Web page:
Extensions and Alterations to a Victorian Villa
- Summary of Research Themes
We were asked to design an extension to a Victorian villa to open-up the kitchen to the garden, making places for cooking, dining and sitting.
A range of sheds blocking the garden from the house is cleared away. The back of the house is propped on steel to open up a corner. Three changes in level from house to garden are consolidated in one place to make sitting steps. A roof terrace is introduced on top of a small extension, which allows gives the house new views across to the Holm Islands in the Bristol Channel.
Design for Inhabitation
The point was to make a series of places tailored around use, which suggest to people how to imagine and re-imagine them. The first inhabitants were two adults, two children and two cats. The room was conceived always with them in mind, the scheme re-worked in conversation to get the best fit of people and building.
One of the main ways that people make places their own is by the simple business of setting things, or themselves, down. Ledges are good for this - they make spaces into places - and big steps make lots of ledges. Here, there are plenty of ledges. A pit has two sides with sitting steps at different heights. Another ledge makes a catwalk to the cat-flap. Ambiguous high ledges suggest places to display things. Extra-wide glazing beads also make little ledges, particularly for children's games.
It's good to cut materials so that they show off their grain. The corner column, which needed to be offset from the doors to make the corner properly apparent, could have simply oversailed the beam, bolted to it with an angled bracket. Instead, it was cut at 45 degrees and re-welded to make a little shelf for the beam to sit on. This catches a little bit of sky between mitre and ceiling and shows-off the fine arrises of the cut steel. The same fascination with showing-off the fine edges of steel sections (isn't it astonishing that something so thin has so much strength?) also helped design the haunches on the 'goalpost' which supports the existing first floor wall. These could have been conventional triangular haunches but, instead, a cruciform of flat-plates sandwiched between two other plates was welded-up, making enigmatic capitals with little ledges to set things - which the clients spotted when they propped plates in there.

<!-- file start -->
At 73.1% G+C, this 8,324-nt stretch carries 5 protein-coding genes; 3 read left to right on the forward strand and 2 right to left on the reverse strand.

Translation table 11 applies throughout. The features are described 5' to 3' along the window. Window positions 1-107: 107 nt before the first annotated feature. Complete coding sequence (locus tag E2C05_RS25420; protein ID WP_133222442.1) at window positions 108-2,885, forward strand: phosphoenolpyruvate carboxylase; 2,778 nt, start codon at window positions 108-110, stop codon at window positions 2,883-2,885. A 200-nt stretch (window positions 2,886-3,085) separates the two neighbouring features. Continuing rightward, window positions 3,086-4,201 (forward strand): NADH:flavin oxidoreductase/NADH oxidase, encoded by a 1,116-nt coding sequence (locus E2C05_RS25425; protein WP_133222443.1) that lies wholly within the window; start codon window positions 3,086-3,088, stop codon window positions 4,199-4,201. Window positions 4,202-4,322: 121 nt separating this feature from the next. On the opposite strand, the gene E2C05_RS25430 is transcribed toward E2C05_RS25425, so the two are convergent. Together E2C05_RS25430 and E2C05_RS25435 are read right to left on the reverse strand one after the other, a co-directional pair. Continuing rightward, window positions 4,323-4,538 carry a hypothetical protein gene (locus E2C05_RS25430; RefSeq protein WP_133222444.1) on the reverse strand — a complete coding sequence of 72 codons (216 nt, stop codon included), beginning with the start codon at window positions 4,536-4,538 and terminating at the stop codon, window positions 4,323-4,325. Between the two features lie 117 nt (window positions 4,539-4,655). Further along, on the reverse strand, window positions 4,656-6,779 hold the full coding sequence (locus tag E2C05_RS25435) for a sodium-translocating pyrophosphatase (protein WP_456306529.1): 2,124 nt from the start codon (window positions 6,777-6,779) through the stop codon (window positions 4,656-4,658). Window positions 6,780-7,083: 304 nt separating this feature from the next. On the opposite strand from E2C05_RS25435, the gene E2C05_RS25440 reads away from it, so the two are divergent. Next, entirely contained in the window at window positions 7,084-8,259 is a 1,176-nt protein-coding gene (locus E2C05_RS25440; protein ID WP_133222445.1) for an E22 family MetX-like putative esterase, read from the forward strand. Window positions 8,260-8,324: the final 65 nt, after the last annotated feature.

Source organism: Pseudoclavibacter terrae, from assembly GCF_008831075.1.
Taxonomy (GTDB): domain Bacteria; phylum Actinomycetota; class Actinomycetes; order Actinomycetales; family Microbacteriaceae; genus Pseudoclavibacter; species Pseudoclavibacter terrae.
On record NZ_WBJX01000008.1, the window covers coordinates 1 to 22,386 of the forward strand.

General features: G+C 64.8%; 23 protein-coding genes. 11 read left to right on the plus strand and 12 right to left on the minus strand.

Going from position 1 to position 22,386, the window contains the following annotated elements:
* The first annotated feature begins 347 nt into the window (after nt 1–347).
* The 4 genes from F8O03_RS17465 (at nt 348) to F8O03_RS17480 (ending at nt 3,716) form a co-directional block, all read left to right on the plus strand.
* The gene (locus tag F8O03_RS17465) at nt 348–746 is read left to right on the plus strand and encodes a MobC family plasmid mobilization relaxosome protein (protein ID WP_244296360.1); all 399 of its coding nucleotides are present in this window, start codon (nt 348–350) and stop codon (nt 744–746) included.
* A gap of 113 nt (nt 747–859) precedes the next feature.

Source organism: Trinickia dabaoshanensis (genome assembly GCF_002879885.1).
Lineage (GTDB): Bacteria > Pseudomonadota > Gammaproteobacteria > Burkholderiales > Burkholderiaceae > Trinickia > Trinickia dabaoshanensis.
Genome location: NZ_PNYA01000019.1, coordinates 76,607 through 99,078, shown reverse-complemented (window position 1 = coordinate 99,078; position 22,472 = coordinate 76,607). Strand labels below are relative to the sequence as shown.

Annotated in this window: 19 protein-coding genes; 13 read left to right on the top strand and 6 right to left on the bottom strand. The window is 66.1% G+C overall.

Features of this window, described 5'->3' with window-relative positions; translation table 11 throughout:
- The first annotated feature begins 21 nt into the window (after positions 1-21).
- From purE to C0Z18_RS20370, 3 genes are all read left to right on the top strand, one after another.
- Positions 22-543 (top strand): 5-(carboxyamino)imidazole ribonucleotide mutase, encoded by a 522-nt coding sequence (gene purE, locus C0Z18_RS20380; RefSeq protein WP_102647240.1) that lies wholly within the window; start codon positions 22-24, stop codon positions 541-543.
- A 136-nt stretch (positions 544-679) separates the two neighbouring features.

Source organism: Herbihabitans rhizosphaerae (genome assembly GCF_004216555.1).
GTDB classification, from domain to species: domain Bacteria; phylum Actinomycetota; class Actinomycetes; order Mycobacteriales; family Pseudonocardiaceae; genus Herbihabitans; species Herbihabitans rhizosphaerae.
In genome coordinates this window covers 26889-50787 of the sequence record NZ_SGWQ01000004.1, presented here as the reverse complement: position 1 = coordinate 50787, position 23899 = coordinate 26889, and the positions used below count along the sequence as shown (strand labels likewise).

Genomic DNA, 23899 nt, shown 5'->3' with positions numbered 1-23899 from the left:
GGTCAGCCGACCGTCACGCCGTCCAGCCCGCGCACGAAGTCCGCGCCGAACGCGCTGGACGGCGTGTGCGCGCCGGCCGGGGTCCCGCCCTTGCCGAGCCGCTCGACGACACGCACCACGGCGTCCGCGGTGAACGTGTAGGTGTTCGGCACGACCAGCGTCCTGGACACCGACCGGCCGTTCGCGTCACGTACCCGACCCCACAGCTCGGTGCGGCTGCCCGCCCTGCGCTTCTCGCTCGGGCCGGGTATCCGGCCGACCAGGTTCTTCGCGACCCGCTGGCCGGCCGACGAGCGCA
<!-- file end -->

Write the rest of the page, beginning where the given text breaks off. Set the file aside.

Putting little bits of one material into a mass of another help to show it off. Carlo Scarpa did this by putting brass strips on edge into stonework and joinery - which bring out the grain of stone and timber. There's something wonderful about the relentless module of brick and joint which I thought could be shown up by putting-in pieces which adhere to the module but aren't rigidly modular. Like playing Tetris with brickwork. Nine pre-cast pieces, moulded in a concrete mix with Portland stone dust, are put into the brick walls and paving. The greyish-white of the concrete shows off the rich, warm red rubber bricks. The offset 'L-shaped' pieces and corner pieces show-off the bond.
Lutyens made an office building on Kingsway in London in the 1910s which had individual three-by-five-inch centre-pivoted tilting quarries fitted into the leaded lights. Each quarry had two tiny hinges; push at the top to open it and the bottom to close. There's a kind of curiosity in putting little things into bigger things. Here, in a fixed panel alongside the dining table, there's a tiny piece of glass between two massive ones top and bottom and between two solid casements left and right. This is at child height indoors and adult height outdoors giving glimpses both ways. There's also a hinged wicket fitted into the large sliding door (which makes ducking-out into the garden more joyful on a grim day). The relative smallness of each of these things gives the bigger elements a sort of intimacy.
Summary of Research Themes
Design for inhabitation
Materials and grain
Scale: little things
David Clarke and Lucy McCall: clients
Powell Williams: engineer
Madley Construction: contractors